This book makes compelling, even if hilarious, reading on Ghana’s enigmatic June 4th Revolution.

    100.00
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  • Ogyakrom: The Missing Pages of June 4th (Fireman Series) – Paperback

    Kwesi Yankah is currently the Minister of State for Tertiary Education in Ghana. Until April 2017, he was Vice Chancellor of Central University, Ghana, and was previously Professor of Linguistics and Pro-Vice Chancellor at the University of Ghana. Yankah, an inimitable satirist, is a proud product of Winneba Secondary School, University of Ghana and Indiana University, USA, where he did his doctorate. Well known in literary and academic circles, Professor Yankah has been a Public Intellectual since the late 1970s when, at 27, he started an anonymous column in The Catholic Standard newspaper, under the pseudonym Abonsam Fireman. The credit for the column, in a suppressive political environment, was often mistakenly given to the two great luminaries PAV Ansah and Adu Boahen.

    Later in 1986, when Yankah returned from doctoral work at Indiana University, he introduced another weekly column, Woes of the Kwatriot, this time in The Mirror which he sustained for a period of ten years. In 1996, the Ghana Journalists Association honoured him for ‘the longest running column in the history of Ghanaian journalism.’ His writings, both literary and academic, have won for Yankah various awards including the WEB Du Bois Award (GAW), the Zora Hurston Award (GAW), the Ghana Book Development Award (GBDC) and the Gold Book Award given by the Ghana Academy of Arts and Sciences.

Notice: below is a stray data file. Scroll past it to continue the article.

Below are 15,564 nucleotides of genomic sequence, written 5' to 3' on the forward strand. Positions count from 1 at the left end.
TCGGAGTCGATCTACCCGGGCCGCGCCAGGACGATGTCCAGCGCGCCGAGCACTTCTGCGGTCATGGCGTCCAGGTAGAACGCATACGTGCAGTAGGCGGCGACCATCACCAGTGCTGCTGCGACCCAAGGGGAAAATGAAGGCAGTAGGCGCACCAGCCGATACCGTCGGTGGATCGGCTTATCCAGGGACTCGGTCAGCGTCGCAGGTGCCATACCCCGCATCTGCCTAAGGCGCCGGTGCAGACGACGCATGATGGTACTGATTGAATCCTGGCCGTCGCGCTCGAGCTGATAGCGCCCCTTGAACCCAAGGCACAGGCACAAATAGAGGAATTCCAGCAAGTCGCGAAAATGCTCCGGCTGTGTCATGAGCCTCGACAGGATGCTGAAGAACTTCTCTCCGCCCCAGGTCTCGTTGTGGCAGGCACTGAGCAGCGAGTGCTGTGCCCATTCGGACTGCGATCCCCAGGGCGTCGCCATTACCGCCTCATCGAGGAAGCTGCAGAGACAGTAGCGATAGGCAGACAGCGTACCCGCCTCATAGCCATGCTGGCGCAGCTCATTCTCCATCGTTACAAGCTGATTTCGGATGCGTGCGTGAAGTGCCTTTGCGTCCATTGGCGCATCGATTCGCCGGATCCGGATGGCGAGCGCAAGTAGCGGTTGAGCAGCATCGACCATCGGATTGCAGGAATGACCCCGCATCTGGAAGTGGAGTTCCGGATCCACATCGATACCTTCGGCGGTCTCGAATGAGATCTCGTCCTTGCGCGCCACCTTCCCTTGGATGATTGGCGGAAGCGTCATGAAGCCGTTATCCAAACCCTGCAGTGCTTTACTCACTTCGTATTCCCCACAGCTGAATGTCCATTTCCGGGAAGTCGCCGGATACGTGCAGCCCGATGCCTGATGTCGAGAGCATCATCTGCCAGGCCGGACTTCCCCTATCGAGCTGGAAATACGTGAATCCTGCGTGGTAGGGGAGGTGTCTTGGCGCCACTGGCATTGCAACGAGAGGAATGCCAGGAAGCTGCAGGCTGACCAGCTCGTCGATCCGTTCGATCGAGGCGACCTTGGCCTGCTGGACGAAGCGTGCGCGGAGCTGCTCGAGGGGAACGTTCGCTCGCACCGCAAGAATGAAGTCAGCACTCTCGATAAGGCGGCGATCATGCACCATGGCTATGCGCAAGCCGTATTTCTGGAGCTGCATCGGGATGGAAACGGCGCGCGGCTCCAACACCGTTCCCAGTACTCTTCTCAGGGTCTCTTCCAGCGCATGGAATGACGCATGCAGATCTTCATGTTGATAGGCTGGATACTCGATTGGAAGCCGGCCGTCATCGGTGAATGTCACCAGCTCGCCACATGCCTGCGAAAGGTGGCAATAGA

The present volume represents landmarks within 22 months of Yankah’s weekly column in The Catholic Standard, from January 1979 to March 1980. It is inspired by topical issues in two military regimes (General F Akuffo’s SMC 2, Rawlings’ June 4th Revolution) and one civilian government (Hilla Limann’s PNP). This compilation altogether allows a veiled peep into the most turbulent period in Ghana’s political history, Rawlings’ June 4th Revolution, including preceding events and the aftermath of the Revolution. In the words of Dr Anthony Bonnah Koomson, Editor of The Catholic Standard at the time of Yankah’s celebrated column: “The book captures a momentous era in Ghana’s immediate political history, reminiscences of which the author has sough to recreate and preserve with phenomenal linguistic skill. It presents, through satire, an accurate heartbeat of a people under intense political paralysis.”

    This book makes compelling, even if hilarious, reading on Ghana’s enigmatic June 4th Revolution.

    90.00
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  • Che Guevara Reader: Writings on Politics and Revolution

    Recognized as one of Time Magazine’s ‘icons of the 20th century, Che Guevara became a legend in his own time and now has re-emerged as a symbol of a new generation of political activists. Far more than a guerrilla strategist, Che Guevara made a profound and lasting contribution to revolutionary theory and Marxist humanism as demonstrated in this best selling Reader.

     

    120.00
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  • Hot

    Fela: This Bitch of A Life